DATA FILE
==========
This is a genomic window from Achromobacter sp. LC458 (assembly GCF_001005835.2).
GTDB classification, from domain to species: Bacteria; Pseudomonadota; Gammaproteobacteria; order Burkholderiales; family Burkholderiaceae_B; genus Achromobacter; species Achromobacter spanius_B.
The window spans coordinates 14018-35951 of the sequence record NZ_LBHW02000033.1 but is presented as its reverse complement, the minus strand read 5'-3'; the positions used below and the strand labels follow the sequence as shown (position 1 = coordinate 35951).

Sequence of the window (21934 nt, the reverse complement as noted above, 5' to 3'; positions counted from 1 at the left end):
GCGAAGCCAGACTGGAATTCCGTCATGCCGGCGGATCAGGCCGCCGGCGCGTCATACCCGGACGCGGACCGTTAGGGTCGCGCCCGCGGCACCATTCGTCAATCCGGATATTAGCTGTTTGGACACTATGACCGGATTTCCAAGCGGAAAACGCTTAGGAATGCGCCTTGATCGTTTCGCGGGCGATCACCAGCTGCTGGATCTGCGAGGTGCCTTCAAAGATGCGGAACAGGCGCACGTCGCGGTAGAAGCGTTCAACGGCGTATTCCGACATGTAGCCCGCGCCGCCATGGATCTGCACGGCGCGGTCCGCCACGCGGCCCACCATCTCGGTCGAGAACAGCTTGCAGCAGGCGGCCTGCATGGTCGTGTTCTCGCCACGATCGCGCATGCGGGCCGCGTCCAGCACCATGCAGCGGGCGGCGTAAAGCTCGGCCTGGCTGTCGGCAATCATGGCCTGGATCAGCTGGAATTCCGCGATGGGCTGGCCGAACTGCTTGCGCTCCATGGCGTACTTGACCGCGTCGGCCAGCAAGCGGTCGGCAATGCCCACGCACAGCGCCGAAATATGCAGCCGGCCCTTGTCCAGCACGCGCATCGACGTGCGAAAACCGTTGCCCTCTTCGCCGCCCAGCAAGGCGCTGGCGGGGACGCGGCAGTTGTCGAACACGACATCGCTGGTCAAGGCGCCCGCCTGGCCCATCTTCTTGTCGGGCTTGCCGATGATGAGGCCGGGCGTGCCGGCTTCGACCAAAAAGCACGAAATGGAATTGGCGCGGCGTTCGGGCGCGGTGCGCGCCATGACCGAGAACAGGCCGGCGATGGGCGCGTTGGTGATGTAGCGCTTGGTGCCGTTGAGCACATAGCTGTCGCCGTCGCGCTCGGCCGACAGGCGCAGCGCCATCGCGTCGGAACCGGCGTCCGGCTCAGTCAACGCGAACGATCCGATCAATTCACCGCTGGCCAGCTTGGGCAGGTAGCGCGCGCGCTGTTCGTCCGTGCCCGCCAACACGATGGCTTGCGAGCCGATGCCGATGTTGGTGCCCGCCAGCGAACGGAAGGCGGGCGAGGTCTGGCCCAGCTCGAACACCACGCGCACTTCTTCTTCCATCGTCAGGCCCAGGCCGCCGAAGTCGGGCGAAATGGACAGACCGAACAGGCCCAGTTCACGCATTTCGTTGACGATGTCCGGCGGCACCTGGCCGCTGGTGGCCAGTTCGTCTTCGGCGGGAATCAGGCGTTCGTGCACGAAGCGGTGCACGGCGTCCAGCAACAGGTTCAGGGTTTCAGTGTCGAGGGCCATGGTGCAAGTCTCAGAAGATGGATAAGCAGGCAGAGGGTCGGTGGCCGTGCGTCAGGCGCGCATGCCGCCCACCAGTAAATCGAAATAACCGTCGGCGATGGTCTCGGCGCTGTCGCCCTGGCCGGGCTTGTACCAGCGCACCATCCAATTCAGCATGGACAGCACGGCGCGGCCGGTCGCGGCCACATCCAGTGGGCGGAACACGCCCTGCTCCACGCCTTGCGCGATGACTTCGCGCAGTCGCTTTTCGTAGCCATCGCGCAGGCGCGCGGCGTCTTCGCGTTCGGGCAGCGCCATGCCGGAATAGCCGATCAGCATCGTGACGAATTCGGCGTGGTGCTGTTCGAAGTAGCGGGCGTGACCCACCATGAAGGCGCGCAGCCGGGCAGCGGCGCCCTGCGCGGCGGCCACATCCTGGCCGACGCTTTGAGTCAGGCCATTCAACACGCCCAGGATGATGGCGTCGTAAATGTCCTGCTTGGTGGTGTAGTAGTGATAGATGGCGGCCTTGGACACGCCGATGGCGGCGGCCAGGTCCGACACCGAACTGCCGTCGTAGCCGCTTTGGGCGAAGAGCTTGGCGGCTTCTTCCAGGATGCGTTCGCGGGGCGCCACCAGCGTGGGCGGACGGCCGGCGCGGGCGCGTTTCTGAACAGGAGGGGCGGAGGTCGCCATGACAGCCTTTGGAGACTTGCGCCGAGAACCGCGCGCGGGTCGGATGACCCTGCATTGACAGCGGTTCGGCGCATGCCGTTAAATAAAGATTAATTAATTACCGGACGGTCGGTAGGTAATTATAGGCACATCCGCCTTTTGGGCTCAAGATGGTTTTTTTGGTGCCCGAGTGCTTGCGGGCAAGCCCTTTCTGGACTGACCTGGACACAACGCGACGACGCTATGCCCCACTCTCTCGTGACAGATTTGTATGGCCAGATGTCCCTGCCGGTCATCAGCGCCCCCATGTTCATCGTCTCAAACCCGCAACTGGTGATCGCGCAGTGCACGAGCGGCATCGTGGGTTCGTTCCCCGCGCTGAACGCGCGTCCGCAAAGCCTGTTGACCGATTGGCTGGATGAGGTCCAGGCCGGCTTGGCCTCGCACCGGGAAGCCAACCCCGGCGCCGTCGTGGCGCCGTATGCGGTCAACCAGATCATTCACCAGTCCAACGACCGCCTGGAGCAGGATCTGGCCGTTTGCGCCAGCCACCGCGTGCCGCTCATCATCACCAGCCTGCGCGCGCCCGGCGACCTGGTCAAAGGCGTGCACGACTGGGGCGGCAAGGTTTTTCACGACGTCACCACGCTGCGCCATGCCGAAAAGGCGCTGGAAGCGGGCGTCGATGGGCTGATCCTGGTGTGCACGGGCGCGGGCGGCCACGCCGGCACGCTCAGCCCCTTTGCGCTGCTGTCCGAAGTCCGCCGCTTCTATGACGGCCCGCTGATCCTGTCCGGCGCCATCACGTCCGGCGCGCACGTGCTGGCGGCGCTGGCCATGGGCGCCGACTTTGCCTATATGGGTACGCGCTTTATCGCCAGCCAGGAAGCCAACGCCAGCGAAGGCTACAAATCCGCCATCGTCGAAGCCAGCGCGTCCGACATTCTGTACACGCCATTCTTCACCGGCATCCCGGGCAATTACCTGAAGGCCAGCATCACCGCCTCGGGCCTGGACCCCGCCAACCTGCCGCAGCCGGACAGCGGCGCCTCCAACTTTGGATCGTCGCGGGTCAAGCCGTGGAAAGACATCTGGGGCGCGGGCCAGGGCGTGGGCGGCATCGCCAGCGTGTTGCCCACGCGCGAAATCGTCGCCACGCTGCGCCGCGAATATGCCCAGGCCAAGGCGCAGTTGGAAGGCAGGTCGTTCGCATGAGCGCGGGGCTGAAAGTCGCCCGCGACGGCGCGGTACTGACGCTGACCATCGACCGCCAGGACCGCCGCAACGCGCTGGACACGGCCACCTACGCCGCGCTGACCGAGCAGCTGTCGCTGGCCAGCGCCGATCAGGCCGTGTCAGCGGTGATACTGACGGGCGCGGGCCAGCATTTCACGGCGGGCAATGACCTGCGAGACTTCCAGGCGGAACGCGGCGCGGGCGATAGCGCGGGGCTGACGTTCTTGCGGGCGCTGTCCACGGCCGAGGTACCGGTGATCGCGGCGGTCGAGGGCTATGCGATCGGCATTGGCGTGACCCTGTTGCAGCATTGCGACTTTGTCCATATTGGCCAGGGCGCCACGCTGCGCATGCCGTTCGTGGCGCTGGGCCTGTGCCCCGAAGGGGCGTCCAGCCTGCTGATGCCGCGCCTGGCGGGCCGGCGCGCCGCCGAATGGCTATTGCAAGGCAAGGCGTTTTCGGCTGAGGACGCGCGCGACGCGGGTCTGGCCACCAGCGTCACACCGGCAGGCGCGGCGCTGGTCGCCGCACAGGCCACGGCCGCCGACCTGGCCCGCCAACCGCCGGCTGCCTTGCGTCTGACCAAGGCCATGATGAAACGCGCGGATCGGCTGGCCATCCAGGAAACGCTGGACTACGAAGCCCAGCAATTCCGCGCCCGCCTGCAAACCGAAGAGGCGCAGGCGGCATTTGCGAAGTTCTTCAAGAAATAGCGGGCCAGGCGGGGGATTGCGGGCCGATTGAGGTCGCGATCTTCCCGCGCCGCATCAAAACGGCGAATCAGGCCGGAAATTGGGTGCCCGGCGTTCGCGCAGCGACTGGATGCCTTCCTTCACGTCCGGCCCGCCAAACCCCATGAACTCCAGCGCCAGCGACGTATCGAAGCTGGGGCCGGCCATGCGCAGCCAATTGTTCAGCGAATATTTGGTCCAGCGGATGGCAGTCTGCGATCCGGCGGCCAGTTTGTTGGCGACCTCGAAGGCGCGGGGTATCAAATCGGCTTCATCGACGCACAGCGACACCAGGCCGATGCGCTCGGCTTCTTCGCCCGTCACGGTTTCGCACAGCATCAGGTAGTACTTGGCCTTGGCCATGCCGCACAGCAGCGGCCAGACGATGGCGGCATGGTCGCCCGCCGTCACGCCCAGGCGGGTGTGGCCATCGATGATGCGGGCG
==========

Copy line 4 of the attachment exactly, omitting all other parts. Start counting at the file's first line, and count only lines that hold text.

Sequence of the window (21934 nt, the reverse complement as noted above, 5' to 3'; positions counted from 1 at the left end):